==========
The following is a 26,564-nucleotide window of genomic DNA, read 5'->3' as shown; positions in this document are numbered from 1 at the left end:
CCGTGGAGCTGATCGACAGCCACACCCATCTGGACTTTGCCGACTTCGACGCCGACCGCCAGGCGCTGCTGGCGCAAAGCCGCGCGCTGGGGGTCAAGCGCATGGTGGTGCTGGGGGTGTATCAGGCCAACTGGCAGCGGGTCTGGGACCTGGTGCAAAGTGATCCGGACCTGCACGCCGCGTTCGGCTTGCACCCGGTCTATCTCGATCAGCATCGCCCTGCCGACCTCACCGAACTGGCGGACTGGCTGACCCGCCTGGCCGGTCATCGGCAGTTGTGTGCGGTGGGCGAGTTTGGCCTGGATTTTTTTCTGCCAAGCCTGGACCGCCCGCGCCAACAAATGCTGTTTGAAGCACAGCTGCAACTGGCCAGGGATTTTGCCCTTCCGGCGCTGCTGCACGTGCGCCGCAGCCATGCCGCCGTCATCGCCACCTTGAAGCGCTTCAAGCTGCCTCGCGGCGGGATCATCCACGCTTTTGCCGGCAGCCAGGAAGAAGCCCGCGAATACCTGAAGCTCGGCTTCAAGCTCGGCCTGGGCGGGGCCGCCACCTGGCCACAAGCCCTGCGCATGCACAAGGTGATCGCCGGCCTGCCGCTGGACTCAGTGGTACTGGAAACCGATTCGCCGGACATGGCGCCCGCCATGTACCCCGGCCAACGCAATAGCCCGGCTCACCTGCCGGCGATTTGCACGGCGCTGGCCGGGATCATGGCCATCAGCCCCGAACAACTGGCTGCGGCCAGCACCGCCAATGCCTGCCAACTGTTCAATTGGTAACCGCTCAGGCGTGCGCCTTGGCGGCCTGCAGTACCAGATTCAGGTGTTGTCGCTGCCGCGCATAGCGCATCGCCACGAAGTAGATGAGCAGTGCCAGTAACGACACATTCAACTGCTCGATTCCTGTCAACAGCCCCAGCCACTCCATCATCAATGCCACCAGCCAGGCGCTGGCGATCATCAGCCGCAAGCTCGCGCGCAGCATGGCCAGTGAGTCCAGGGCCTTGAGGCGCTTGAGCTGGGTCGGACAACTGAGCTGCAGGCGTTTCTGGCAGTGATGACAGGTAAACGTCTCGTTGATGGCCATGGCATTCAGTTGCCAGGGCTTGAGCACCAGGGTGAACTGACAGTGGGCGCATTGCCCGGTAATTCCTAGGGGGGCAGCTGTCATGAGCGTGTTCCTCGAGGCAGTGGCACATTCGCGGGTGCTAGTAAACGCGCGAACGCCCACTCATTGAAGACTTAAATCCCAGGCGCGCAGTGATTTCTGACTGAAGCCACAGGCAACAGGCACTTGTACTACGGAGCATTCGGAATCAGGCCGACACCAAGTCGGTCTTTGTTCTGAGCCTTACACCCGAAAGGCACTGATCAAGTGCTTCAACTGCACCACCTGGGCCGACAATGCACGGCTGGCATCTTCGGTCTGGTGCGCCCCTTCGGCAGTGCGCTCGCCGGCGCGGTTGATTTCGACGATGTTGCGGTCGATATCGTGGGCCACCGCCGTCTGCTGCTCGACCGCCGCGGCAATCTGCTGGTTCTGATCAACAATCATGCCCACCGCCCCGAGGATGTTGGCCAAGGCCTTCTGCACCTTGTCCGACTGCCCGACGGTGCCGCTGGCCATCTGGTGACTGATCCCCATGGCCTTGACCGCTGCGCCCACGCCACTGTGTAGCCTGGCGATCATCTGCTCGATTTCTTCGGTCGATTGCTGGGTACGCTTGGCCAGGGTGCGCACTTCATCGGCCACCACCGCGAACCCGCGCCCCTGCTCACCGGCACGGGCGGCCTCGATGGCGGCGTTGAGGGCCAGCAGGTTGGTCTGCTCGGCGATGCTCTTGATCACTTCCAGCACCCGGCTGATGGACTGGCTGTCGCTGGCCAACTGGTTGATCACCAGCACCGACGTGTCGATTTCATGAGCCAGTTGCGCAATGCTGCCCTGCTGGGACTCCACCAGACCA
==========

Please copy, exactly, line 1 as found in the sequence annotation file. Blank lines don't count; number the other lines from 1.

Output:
The following is a 26,564-nucleotide window of genomic DNA, read 5'->3' as shown; positions in this document are numbered from 1 at the left end: